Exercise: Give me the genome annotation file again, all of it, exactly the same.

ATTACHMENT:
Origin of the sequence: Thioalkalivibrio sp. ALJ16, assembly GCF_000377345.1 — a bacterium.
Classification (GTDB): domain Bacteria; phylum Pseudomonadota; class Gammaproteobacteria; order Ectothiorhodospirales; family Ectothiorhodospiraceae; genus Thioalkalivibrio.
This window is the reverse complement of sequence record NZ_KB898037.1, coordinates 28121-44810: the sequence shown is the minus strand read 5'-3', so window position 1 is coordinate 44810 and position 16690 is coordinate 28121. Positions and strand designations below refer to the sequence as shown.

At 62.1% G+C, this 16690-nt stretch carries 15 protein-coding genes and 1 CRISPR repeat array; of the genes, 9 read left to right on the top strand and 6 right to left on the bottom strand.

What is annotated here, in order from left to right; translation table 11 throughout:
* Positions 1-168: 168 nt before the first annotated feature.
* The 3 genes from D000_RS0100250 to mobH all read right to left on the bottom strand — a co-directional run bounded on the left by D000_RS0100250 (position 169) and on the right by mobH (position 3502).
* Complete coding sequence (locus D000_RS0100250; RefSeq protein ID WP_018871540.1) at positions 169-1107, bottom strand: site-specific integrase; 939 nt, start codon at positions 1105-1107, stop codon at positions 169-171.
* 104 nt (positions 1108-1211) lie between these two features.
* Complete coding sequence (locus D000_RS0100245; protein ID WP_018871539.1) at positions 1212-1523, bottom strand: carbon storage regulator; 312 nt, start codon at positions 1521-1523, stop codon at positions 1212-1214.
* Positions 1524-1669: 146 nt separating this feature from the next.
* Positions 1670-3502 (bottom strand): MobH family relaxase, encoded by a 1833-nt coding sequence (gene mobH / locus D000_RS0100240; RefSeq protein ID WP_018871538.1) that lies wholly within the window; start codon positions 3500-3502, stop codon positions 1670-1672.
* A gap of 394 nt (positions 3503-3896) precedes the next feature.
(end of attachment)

Origin of the sequence: Thioalkalivibrio sp. ALJ16, assembly GCF_000377345.1 — a bacterium.
Classification (GTDB): domain Bacteria; phylum Pseudomonadota; class Gammaproteobacteria; order Ectothiorhodospirales; family Ectothiorhodospiraceae; genus Thioalkalivibrio.
This window is the reverse complement of sequence record NZ_KB898037.1, coordinates 28121-44810: the sequence shown is the minus strand read 5'-3', so window position 1 is coordinate 44810 and position 16690 is coordinate 28121. Positions and strand designations below refer to the sequence as shown.

At 62.1% G+C, this 16690-nt stretch carries 15 protein-coding genes and 1 CRISPR repeat array; of the genes, 9 read left to right on the top strand and 6 right to left on the bottom strand.

What is annotated here, in order from left to right; translation table 11 throughout:
* Positions 1-168: 168 nt before the first annotated feature.
* The 3 genes from D000_RS0100250 to mobH all read right to left on the bottom strand — a co-directional run bounded on the left by D000_RS0100250 (position 169) and on the right by mobH (position 3502).
* Complete coding sequence (locus D000_RS0100250; RefSeq protein ID WP_018871540.1) at positions 169-1107, bottom strand: site-specific integrase; 939 nt, start codon at positions 1105-1107, stop codon at positions 169-171.
* 104 nt (positions 1108-1211) lie between these two features.
* Complete coding sequence (locus D000_RS0100245; protein ID WP_018871539.1) at positions 1212-1523, bottom strand: carbon storage regulator; 312 nt, start codon at positions 1521-1523, stop codon at positions 1212-1214.
* Positions 1524-1669: 146 nt separating this feature from the next.
* Positions 1670-3502 (bottom strand): MobH family relaxase, encoded by a 1833-nt coding sequence (gene mobH / locus D000_RS0100240; RefSeq protein ID WP_018871538.1) that lies wholly within the window; start codon positions 3500-3502, stop codon positions 1670-1672.
* A gap of 394 nt (positions 3503-3896) precedes the next feature.